Wednesday, May 28, 2008

Composing functions with Arrows

The Arrow class in Haskell is a generalization of the Monad class. Whereas a Monad type contains a value, and therefore is often used to represent state (in that the value captures the output of a function), an Arrow type represents the entire function, capturing both its inputs and outputs.

This is very Prolog-y. In Prolog, there are no functions, per se: the procedure's parameters (both input and output, if the procedure has any) are explicit in the declaration.1 It's this total control of the procedure's environment that makes writing, e.g., aspects for Prolog a trivial exercise.

With Arrows, Haskell, which has always been friendly to function composition, receives another way of controlling data flow and composing functions. This topic is broad, diverse and general, and I am just starting down the path of exploring the Arrow class, so this entry will concentrate on only one aspect of the Arrow class, that is data flow through a composed arrow.

The problem comes up often enough: one wishes to dispatch some input through different functions and then marry the results for disposition by another function (if this sounds like neural nets or circuits, that's because those systems do just that). The usual way of going about this work is for the programmer to shepherd the data as it flows from function to function. However, the Arrow protocol provides tools to automate this shepherding. To provide a specific example of the above described problem, we will use problem 54 from Project Euler to illustrate: which hand of poker wins (with the problem statement listing the rules of what makes a hand of poker and the ranking of hands)?

To see which hand wins, first the hands must be classified to their type: high card, pair, two pairs, three of a kind, straight, flush, full house, four of a kind, straight flush and royal flush. We will concentrate on hands that are straights, flushes, straight flushes and royal flushes.2

Given a hand is a list of cards of the following type ...

data Face =  Jack | Queen | King | Ace deriving (Eq, Ord, Enum)
data N = Two | Three | Four | Five | Six | Seven | Eight
| Nine | Ten deriving (Eq, Ord, Enum)
data Rank = N N | Face Face deriving (Eq, Ord)

data Suit = Diamonds | Clubs | Spades | Hearts deriving Eq

data Card = Card Rank Suit deriving Eq3


... and cards are typed as follows ...

data HighCard = High Rank deriving (Eq, Ord)

data Type = [...]
| Straight HighCard
| Flush HighCard Rank Rank Rank Rank
[...]
| StraightFlush HighCard
| RoyalFlush deriving (Eq, Ord)


... and the cards are ranked in descending order, seeing if a hand is a straight is simply a check to see if all cards are a run:

run :: MonadPlus m ⇒ [Card] → m HighCard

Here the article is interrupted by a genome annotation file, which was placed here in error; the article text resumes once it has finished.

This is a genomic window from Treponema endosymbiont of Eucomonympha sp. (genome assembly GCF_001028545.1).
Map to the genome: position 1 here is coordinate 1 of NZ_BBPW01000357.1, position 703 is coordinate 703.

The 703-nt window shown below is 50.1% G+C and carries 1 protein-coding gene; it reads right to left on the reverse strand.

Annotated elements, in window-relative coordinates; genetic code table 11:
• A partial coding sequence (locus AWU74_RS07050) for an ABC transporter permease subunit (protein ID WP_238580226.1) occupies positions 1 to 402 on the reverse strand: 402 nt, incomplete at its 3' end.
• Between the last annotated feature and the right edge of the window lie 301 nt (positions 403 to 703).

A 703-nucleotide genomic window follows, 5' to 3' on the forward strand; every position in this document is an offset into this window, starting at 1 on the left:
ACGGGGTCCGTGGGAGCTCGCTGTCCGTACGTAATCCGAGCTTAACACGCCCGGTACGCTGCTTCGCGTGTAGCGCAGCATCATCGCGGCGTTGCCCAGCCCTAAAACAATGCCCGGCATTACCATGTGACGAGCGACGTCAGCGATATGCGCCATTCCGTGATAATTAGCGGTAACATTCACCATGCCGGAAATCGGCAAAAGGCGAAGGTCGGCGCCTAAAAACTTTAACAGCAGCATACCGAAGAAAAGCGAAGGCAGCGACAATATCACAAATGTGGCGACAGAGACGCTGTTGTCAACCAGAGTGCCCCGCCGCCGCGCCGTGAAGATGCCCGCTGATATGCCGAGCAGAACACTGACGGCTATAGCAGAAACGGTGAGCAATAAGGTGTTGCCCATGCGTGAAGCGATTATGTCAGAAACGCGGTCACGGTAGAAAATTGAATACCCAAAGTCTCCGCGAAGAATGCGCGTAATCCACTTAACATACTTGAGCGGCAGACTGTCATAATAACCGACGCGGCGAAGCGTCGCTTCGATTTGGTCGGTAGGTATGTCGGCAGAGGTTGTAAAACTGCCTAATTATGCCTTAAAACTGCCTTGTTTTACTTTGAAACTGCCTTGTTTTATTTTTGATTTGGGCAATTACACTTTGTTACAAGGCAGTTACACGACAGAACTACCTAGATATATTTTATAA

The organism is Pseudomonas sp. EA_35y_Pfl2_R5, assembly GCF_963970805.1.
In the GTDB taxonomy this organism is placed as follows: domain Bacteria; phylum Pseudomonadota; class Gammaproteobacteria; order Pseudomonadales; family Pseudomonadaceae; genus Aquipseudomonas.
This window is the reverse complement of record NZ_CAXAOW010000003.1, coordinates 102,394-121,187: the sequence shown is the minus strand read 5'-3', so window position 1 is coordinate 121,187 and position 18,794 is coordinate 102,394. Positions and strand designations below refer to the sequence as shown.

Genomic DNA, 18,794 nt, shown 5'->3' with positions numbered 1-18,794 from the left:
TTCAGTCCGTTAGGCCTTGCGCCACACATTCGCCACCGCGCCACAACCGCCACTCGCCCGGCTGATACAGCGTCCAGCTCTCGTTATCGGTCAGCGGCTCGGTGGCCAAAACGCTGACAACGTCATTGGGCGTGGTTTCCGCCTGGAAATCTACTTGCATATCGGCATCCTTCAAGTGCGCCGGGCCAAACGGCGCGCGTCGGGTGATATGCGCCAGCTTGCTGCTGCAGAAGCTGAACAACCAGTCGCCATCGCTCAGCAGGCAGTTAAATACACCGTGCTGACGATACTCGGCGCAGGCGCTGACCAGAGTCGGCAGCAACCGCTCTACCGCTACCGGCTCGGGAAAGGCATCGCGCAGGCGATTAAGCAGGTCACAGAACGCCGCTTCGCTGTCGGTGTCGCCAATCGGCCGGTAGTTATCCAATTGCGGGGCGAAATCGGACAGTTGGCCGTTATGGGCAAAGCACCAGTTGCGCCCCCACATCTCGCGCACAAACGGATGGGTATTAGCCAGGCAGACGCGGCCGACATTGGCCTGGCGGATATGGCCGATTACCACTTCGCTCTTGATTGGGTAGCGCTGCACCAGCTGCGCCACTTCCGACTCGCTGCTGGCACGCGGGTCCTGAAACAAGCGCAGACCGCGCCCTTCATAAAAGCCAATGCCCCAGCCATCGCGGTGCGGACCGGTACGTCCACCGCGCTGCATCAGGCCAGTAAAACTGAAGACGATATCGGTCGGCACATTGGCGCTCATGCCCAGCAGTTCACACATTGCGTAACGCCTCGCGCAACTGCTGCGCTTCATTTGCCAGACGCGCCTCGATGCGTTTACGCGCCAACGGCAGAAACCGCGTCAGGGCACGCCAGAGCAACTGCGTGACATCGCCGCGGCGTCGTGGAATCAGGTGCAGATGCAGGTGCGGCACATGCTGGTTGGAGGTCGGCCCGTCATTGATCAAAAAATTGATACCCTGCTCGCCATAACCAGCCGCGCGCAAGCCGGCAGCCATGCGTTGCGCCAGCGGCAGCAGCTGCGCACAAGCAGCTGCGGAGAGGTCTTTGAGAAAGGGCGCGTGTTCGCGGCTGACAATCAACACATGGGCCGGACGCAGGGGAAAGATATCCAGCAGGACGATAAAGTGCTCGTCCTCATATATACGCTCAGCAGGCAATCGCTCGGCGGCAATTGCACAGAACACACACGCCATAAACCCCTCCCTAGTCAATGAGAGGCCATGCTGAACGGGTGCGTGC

run (Card rank _:cards)
= High rank |- descending (value rank)
(map value cards)
where descending _ [] = True
descending x (card:t) = x - 1 ≡ card
∧ descending card t


... where the value returns the value (of the rank) of the card (Two ≡ 2, Three ≡ 3, ..., King ≡ 12, Ace ≡ 13), and the |- function [pron: "implied by"] converts a value to its MonadPlus equivalent based on the result of a predicate:

(|-) :: MonadPlus m ⇒ a → Bool → m a
x |- p | p = return x
| otherwise = mzero


A flush is a hand that has all cards of the same suit ...

sameSuit :: MonadPlus m ⇒ [Card] → m Suit
sameSuit (Card _ suit:cards) = suit |- all inSuit cards
where inSuit (Card _ s) = s ≡ suit


... or in the mode of sameSuit a flush is a hand where every other card has the same suit as the first card.

So now we have functions that determine if a hand is a flush or if its a straight. Now, during the discussion, you may have been wondering at the return type of these functions. Why not simply return a truth value, as these are predicates on straights and flushes? If these functions simply tested only for straights and flushes (mutually-) exclusively, the return type of Bool is most appropriate, but we intent to use these tests for more than just that: we will be using these simple functions to build our tests for straight flushes and royal flushes, and their return types help in that eventuality.

The strength of the Arrow class comes into its own in the following development, as well.

First off, what are straight flushes and royal flushes, conceptually? A straight flush is a straight in the same suit with a discriminating high card (for, after all, 109876 beats 76543). A royal flush is a straight flush with an ace as the high card. Now it is clear that the return type of the test functions above need more information than what Bool conveys.